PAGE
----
Notre Dame, he noted, has been the most communicative track and field program, but there are no offers for his hurdling talent yet.
NCSA, a national recruiting service, has been integral in starting the process with track programs, as well as Columbia football. His contact with the service academies, Valparaiso and UNC have been outside of NCSA’s radar.
One big factor for Paige and other student-athletes is the rate of commitments going on this summer due to the coronavirus.
“For now, I’m going to try and keep my goal of committing after the season, but I might have to reassess what’s going on,” Paige said. “I feel pretty good. I think I’ve been getting a little more pressure lately. A lot of the schools have been contacting me and saying commitments are up 300 percent. A lot of the athletes are committing earlier and spots are being taken earlier than usual. It’s a business at the end of the day and they have to fill their spots. There’s some truth to that. On Twitter, you see everybody’s committing earlier. Last year, you saw more athletes commit after the season or during the season.”
There is, of course, the real possibility of further delays to the start of football season. Five states have already moved football to the winter or spring seasons. Unless the NCAA pushes back the date of football letter-of-intent signing day, normally in early February, the situation will become more problematic for prospects like Paige. All the football and track camps he had planned to attend this summer were wiped out.
“The best case would be if we get playing time in the fall, our film gets sent out. If it gets pushed back, especially for me, I needed to hit certain times to hit standards to get recruited. So we’re going off what I did in the first meet (last spring), but it wasn’t my peak. Track recruiting is you either have the time or you don’t,” he said. “We’re all in the same boat. The disadvantage for track is they might take transfers instead of recruiting freshmen. I think they might have.”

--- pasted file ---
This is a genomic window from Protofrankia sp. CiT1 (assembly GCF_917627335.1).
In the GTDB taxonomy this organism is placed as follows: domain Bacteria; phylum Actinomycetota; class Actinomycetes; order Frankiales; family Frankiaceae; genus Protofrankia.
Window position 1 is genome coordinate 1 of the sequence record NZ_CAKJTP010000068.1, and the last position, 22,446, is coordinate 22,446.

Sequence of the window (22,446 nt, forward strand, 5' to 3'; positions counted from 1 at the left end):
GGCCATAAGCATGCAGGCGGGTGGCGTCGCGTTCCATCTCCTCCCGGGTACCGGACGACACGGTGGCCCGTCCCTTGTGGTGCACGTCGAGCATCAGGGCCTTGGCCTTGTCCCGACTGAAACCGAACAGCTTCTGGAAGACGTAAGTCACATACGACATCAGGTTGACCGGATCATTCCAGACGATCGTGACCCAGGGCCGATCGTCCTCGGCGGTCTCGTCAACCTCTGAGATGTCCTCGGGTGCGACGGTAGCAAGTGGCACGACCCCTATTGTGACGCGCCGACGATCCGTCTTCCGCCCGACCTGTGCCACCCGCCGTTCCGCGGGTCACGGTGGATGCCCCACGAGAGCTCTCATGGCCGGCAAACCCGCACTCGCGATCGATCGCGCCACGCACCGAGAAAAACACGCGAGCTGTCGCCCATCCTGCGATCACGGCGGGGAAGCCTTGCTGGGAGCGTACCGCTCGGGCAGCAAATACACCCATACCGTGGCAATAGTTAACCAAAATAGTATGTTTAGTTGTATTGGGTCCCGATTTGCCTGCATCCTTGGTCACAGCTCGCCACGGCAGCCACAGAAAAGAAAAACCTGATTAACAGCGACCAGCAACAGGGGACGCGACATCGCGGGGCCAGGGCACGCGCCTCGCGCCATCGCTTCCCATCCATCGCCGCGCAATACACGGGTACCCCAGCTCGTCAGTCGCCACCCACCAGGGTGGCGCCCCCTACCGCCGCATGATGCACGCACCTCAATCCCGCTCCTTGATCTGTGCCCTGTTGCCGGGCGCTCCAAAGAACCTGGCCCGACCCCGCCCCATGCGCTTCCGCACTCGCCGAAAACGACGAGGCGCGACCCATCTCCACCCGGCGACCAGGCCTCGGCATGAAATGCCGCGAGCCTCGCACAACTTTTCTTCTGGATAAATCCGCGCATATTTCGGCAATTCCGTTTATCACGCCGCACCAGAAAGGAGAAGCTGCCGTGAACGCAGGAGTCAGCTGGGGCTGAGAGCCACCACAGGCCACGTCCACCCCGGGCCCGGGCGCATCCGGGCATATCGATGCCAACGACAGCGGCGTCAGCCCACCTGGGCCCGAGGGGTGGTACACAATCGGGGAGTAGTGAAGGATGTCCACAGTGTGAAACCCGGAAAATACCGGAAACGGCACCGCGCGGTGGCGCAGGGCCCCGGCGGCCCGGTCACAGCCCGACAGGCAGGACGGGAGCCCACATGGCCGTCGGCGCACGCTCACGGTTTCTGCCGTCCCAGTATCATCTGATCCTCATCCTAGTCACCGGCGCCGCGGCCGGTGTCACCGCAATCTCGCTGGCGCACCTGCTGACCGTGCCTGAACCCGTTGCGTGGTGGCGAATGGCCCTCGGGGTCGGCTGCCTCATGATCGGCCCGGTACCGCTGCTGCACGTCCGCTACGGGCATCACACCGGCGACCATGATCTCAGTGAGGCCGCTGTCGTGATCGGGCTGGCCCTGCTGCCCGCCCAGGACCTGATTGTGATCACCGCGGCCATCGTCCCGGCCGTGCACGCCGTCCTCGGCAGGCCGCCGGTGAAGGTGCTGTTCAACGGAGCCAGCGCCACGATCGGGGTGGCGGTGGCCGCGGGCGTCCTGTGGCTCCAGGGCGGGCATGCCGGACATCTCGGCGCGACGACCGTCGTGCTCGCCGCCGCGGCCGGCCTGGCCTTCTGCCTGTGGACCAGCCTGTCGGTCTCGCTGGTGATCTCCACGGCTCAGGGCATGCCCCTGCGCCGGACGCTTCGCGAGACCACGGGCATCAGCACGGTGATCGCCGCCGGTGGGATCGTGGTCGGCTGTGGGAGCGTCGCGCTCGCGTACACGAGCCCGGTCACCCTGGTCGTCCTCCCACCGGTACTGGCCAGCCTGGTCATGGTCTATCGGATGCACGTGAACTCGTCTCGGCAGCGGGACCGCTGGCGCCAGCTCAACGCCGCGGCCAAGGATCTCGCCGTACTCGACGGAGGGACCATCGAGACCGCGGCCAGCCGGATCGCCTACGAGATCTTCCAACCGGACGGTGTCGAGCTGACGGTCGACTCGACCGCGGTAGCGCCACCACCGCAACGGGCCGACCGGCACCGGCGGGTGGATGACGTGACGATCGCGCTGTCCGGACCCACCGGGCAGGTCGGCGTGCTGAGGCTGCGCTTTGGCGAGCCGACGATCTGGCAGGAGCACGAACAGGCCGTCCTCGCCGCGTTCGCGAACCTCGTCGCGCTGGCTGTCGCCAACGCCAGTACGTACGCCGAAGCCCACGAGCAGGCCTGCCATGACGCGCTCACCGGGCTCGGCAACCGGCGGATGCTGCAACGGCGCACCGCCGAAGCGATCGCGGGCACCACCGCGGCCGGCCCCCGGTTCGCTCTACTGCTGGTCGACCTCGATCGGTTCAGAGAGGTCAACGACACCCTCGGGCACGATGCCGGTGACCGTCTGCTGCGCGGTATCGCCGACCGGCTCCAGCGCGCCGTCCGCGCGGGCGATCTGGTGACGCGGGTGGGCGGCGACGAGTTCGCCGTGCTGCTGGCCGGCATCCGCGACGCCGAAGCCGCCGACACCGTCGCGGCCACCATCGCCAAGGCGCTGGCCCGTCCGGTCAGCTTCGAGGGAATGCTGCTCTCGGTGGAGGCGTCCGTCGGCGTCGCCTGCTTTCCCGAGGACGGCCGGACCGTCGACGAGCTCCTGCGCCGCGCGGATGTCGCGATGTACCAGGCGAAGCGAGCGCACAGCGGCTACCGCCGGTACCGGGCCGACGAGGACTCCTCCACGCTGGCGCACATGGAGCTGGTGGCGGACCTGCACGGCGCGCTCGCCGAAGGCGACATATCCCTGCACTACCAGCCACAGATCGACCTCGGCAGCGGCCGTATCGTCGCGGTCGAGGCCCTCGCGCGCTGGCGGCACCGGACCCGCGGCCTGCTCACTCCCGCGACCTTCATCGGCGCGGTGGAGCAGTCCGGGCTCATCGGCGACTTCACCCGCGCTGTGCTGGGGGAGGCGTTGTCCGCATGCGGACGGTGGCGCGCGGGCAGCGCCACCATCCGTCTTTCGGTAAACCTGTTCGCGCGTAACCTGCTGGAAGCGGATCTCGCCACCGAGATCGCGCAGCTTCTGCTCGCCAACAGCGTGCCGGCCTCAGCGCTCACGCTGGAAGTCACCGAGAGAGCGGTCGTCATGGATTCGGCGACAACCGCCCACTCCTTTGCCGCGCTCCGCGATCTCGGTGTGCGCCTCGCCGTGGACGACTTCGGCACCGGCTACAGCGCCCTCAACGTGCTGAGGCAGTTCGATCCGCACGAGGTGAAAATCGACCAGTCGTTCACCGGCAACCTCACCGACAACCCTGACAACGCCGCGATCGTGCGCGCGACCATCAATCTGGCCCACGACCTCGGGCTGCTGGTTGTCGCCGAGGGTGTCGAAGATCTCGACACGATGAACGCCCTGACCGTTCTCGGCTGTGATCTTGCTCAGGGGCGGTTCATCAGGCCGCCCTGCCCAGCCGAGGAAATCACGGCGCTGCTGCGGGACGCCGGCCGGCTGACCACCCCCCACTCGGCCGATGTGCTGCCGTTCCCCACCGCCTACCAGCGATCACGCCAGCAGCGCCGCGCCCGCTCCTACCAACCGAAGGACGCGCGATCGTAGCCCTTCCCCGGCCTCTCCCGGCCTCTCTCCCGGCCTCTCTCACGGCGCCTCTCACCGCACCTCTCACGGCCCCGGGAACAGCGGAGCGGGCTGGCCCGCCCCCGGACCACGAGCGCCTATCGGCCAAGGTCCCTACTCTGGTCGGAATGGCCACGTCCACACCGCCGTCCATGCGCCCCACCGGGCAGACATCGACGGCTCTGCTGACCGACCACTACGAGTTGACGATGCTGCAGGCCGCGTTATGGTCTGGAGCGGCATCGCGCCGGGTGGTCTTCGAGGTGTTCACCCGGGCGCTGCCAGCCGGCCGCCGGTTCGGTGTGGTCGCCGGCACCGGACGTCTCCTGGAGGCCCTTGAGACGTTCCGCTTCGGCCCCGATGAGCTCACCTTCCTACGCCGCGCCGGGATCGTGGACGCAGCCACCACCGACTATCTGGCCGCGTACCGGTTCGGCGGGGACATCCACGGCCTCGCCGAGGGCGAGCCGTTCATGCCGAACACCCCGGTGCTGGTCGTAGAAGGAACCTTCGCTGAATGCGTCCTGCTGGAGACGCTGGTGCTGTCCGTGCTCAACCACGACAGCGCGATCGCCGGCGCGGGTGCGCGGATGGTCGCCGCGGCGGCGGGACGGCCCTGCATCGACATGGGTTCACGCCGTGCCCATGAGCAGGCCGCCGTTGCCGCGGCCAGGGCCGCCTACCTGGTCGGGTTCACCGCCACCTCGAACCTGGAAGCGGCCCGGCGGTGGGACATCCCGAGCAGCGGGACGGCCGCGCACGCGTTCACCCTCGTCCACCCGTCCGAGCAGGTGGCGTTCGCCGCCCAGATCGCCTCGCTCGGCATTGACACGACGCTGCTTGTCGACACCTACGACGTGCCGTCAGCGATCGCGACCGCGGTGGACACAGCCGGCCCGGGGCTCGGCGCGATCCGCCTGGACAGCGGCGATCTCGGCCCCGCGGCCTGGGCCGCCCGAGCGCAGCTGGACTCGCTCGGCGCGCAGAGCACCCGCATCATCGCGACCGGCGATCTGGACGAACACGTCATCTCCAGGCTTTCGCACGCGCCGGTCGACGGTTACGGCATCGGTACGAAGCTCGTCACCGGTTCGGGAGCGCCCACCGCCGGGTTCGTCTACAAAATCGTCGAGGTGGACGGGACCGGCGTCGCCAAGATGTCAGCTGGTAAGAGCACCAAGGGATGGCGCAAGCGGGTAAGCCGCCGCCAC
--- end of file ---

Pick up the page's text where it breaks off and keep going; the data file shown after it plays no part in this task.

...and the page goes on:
So, five days per week, he keeps grinding. Running and hurdling drills on the beaches of East Honolulu. Weight training. Speed and explosiveness work.
“I mix it up with my speed strength and quickness training. I try to mix up my drills. I get them from my personal trainer, Randy Morris,” Paige said. “So I’ve been doing my football workouts Mondays, Wednesdays and Saturdays. Personal training on Wednesdays, Fridays, Saturdays and Sundays. Lifting on Tuesdays and Thursdays at home. I have a squat rack and my dad spots me when he gets home from work.”
Top 3 shows/movies
1. Shark Tank. “I’ve been watching a lot of Shark Tank for some reason. I just watched the highlights on YouTube.’
2. Riverdale. “I just finished up Riverdale. They just put out a new season.”
3. Avatar: The Next Airbender. “I’ve been reliving my entire childhood. It’s funny, you watch stuff like Spongebob when you’re older and you realize the deeper context.”
Top 3 food/drinks
1. Zippy’s spaghetti and fried chicken. “I get extra chicken.”
2. Shoyu poke bowl from Foodland.
3. Raising Cane’s. “They just opened near my house, so I’ve going pretty frequently. The King Combo. Six chicken strips and two toasts and fries.”
Paige: “I had to patch up a couple of walls.”
Paige: “I’ve been playing a lot of video games (during the COVID-19 lockdown). Call of Duty: War Zone and Destiny. Sometimes I play with the football boys. Other times, my other friends. I think one day I played for at least 12 hours straight. Normally, it’s a three hours on an average day.”
Paige: “I guess I would go maybe 20 or 30 years in the future and see how everything’s going, if I’m taking the right path, what mistakes I can avoid.”